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Can your posture help you play Clarinet more easily?

Does your posture and playing position matter? YES! Read on to find out more...

Your posture and playing position have a great impact upon your clarinet sound. It also has an impact on the ease of air movement into the instrument. There are many different theories on how someone should position themselves when they play, and different teachers will describe it with slight variations. It is all about finding what works for you.

I like to focus on one basic main principle, to focus on the mid section of your body. The muscles that you use to blow fast air into the clarinet are located right around your belly button. If you put a hand on your belly button and huff some bursts of really fast air, you will feel those muscles working in and out against your hand. You want those muscles to have lots of space, and not be squished, which happens if you are inadvertently slouching.

Here is a good way for you to create room for your diaphragm (or “blowing”) muscles to work. Find the bottom of your rib cage. If you feel along the side of your body, you can usually feel where your bottom rib is. To help you find your ideal posture, put a hand on your bottom rib, sticking it out to your side as a marker. Next, with your other hand, reach down, and find the top of your hip bone. Place that hand as a marker, sticking out perpendicular to that hip bone, below your other hand. You now can look at your hands and notice how much space is between them. Stand up. In this position, your hands will be open, and far apart. This is the ideal posture for clarinet playing. Keep your hands in place and sit down. Slouch. Notice how your hands suddenly get much closer together. When you slouch, your ability to produce fast air and good tone is greatly diminished, because you are squishing these blowing muscles. While you are sitting, try to lift your ribs up and away from your hips as much as possible.

You also want your spine to be lifted and straight, which will help to open up that belly button area. Imagine that I have a little hook at the back of my neck, and I am basically being lifted from that hook. That gives me strength in my spine. Once your spine is upright, you want your shoulders to release all tension, and hang loosely from your frame. You can practise this by lifting your ribs and neck up so that you have an upright spine, and then letting your shoulders drop, and have your arms move in a loose and relaxed manner. It is natural to hold tension in your shoulders, but you want your shoulders, throat, arms and hands to be very relaxed when you play. Tension can make playing the clarinet much more difficult.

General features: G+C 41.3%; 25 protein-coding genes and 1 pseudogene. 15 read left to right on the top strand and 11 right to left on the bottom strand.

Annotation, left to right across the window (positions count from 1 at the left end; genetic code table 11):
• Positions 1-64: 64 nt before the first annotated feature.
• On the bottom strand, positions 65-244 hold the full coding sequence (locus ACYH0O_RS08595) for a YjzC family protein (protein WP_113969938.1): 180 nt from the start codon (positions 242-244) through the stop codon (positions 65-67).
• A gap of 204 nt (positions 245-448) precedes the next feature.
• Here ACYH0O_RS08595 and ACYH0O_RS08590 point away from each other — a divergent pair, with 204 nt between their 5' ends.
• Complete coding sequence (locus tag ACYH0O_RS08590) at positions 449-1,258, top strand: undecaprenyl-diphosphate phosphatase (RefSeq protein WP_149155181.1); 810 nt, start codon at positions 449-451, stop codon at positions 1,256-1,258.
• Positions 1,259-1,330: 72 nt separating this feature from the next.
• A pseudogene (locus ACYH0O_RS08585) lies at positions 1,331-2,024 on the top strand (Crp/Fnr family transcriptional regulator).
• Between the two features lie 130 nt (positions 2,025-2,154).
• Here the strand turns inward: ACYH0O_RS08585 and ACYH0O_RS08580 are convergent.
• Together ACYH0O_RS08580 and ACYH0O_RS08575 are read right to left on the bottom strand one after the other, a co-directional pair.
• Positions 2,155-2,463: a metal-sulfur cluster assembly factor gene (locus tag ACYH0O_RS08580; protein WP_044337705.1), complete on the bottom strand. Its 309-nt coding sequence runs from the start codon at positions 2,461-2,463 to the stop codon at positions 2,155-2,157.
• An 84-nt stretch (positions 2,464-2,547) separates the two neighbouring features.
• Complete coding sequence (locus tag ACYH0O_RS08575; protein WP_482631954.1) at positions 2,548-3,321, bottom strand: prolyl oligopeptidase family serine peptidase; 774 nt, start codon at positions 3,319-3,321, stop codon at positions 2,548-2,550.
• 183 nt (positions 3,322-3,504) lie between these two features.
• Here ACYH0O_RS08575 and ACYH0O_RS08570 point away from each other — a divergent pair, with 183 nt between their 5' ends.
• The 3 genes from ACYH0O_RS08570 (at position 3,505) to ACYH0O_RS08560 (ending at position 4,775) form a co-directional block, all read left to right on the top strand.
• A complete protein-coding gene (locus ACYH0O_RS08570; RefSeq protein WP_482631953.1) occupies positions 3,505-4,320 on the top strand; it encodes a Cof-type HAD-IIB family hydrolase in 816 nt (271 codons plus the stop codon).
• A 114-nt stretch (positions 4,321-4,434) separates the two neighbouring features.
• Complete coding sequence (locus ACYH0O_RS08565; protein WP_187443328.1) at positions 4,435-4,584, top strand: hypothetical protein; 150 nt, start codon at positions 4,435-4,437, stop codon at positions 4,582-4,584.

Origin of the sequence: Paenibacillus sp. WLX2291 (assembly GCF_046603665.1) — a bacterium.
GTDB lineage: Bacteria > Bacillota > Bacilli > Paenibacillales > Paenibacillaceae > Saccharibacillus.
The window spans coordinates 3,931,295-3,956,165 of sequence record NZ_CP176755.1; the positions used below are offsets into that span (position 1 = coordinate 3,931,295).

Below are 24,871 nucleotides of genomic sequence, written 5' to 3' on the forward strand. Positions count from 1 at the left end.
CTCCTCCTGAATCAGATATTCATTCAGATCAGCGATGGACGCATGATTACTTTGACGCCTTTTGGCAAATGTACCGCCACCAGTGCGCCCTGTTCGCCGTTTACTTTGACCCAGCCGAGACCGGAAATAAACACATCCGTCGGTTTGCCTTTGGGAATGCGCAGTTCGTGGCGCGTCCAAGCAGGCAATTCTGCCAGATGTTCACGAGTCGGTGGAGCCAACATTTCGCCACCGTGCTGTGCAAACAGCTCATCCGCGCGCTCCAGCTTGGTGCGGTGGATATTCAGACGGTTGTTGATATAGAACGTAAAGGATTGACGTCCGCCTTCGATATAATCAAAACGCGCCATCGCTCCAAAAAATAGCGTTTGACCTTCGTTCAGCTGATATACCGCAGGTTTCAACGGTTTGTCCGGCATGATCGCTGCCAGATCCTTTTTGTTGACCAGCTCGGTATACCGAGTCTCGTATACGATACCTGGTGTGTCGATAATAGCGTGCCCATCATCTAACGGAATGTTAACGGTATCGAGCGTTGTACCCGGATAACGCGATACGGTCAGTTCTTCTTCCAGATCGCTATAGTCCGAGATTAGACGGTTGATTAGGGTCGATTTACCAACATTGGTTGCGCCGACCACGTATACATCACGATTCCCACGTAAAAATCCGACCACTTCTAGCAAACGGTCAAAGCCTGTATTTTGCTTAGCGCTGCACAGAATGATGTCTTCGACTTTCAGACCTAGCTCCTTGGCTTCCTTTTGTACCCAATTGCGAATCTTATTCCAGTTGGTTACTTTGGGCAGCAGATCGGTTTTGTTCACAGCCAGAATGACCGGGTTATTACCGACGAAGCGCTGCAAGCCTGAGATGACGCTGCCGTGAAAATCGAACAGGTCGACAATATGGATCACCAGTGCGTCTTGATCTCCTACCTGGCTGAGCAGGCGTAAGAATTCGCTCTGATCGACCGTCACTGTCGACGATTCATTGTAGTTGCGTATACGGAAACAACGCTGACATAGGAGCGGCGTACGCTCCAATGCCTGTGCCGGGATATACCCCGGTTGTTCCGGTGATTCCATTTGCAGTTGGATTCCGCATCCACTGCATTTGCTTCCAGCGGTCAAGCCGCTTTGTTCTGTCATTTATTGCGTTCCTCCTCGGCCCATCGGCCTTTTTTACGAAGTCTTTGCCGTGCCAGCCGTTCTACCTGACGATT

When you play your head should look straight forward. It is very tempting to look down at your clarinet as you learn to play. However, if your head is looking down, you will be restricting your air passageway. More importantly, when you look down, you affect the angle that the clarinet makes with your mouth. Moving your head up or down while you play will greatly affect your tone quality. There is an optimum spot for each person, and that can vary depending upon your jaw structure. For most people, it involves having their head up, and their clarinet pulled inside of their knees if they are sitting. You can experiment with how you sound by pulling your clarinet in quite close to your body, and then moving it out to an extreme angle.

Notice where you sound best, and aim to make that a habitual position when you play.

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